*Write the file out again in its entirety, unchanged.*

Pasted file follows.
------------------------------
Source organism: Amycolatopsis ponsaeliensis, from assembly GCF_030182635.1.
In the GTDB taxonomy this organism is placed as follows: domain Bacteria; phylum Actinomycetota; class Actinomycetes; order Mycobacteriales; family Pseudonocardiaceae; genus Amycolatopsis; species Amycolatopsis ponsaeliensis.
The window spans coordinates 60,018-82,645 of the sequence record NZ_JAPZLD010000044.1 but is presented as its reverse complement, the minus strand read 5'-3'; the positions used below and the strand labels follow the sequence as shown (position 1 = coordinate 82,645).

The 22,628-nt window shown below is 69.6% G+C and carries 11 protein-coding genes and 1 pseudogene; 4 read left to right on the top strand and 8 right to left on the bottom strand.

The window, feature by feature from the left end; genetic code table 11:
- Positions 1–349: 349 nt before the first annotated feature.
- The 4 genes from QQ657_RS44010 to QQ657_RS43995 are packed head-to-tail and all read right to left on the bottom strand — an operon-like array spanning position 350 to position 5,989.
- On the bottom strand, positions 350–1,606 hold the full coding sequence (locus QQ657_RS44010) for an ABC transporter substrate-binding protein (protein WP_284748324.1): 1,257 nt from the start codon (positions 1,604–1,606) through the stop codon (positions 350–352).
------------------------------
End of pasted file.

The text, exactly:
Source organism: Amycolatopsis ponsaeliensis, from assembly GCF_030182635.1.
In the GTDB taxonomy this organism is placed as follows: domain Bacteria; phylum Actinomycetota; class Actinomycetes; order Mycobacteriales; family Pseudonocardiaceae; genus Amycolatopsis; species Amycolatopsis ponsaeliensis.
The window spans coordinates 60,018-82,645 of the sequence record NZ_JAPZLD010000044.1 but is presented as its reverse complement, the minus strand read 5'-3'; the positions used below and the strand labels follow the sequence as shown (position 1 = coordinate 82,645).

The 22,628-nt window shown below is 69.6% G+C and carries 11 protein-coding genes and 1 pseudogene; 4 read left to right on the top strand and 8 right to left on the bottom strand.

The window, feature by feature from the left end; genetic code table 11:
- Positions 1–349: 349 nt before the first annotated feature.
- The 4 genes from QQ657_RS44010 to QQ657_RS43995 are packed head-to-tail and all read right to left on the bottom strand — an operon-like array spanning position 350 to position 5,989.
- On the bottom strand, positions 350–1,606 hold the full coding sequence (locus QQ657_RS44010) for an ABC transporter substrate-binding protein (protein WP_284748324.1): 1,257 nt from the start codon (positions 1,604–1,606) through the stop codon (positions 350–352).